Is the Olympics effect on Social Media usage a spike or the start of a trend?

It’s difficult not to know the Olympics is being hosted by London this year. It’s on the TV, it’s on the radio, it’s in the news, and it’s the talk of offices and coffee shops all over the country… and most interestingly it is also the first Olympics year in which Social Media has been playing a huge part in those conversations.

There were fears before the Olympics that the infrastructure may not be able to cope with the influx of twitter use, photo texts, mobile TV, & Facebook status updates etc which were expected during the opening ceremony and the events in general. Most of these concerns seem unfounded but the fact that Twitter has repeatedly hit the news since the start of the Olympics, including for impacting the ability of broadcasters to get accurate information on the cycling road race and for the abusive messages sent to Tom Daley, does demonstrate that the use of this particular type of Social Media is now an integral part of the Olympics 2012.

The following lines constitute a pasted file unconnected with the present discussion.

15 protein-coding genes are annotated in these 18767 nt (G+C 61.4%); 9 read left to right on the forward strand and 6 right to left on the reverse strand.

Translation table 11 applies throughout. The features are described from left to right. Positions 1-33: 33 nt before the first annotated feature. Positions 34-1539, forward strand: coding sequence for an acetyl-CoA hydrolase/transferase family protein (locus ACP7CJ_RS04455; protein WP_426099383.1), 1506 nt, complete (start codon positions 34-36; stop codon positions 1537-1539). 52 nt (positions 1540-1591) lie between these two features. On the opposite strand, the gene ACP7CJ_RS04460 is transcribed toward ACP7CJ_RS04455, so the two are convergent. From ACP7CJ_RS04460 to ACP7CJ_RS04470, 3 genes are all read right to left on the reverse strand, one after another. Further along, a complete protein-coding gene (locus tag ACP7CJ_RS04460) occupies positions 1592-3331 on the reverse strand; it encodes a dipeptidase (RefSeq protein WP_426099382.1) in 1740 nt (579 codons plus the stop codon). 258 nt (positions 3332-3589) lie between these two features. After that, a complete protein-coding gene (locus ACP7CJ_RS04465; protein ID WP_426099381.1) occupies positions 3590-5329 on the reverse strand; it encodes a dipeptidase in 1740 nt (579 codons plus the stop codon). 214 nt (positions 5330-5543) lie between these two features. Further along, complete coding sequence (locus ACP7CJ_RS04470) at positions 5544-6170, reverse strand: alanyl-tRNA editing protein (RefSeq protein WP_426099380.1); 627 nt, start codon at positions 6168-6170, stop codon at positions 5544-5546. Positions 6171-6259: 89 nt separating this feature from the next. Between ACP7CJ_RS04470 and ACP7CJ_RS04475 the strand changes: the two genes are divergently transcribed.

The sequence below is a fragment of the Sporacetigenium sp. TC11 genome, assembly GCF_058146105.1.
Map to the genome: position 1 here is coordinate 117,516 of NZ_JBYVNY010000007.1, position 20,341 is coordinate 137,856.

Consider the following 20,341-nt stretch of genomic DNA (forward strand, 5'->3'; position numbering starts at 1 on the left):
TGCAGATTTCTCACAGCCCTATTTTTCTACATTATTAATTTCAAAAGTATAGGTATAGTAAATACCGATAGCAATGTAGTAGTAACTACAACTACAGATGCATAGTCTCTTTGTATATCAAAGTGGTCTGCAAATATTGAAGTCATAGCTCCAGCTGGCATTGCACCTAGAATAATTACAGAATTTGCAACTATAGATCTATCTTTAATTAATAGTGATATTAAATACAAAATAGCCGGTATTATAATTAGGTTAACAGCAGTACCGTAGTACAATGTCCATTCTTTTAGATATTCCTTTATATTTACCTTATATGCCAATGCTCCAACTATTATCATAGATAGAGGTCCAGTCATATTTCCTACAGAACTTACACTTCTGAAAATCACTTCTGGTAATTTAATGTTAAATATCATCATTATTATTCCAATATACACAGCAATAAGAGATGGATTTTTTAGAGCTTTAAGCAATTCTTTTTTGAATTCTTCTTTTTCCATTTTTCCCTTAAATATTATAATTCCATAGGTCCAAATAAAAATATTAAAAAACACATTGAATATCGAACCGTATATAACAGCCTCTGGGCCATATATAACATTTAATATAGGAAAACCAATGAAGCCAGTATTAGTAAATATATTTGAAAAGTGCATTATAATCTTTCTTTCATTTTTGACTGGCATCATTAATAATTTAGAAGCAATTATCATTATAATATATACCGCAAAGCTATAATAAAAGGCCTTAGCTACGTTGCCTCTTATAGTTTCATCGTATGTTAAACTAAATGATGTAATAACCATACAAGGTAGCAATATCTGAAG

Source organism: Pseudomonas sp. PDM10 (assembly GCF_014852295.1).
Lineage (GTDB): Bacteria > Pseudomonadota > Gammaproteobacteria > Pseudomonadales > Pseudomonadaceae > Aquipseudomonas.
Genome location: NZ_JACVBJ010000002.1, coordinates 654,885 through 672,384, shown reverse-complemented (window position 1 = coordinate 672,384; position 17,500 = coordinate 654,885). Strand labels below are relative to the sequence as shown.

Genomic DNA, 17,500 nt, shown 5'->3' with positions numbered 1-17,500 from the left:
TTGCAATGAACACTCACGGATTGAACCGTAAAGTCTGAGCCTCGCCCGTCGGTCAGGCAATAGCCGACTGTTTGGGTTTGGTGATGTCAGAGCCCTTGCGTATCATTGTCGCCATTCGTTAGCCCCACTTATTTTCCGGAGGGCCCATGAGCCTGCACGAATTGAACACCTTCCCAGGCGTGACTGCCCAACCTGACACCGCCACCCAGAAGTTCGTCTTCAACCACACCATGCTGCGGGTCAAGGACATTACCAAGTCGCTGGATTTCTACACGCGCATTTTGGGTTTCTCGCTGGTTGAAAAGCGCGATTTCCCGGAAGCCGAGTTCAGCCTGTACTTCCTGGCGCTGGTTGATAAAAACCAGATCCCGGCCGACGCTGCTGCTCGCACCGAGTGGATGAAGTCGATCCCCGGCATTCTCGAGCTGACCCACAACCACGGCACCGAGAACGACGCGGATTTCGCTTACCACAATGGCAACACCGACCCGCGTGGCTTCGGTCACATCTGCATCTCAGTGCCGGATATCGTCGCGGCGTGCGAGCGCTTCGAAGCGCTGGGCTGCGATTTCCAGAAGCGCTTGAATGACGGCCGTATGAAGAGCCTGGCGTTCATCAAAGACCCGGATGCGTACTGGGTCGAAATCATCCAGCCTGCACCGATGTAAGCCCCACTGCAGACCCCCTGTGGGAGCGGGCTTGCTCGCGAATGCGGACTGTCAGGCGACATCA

I have friends who are lucky enough to have obtained tickets for Olympic events who are posting photos and results to Facebook, I am following numerous Twitter feeds of athletes, reporters and broadcasting organisations & am enjoying participating in sharing results and supporting and discussing the various events. For someone such as myself who has not managed to get tickets, and who really wanted them, it has helped to make me feel involved and helped to bring to the event to life. Interestingly I am also seeing increasing involvement from less sporty friends and colleagues who would not normally be interested in the Olympics but who are finding themselves drawn in to the excitement and able to follow the sports better due to the increased information available at our fingertips.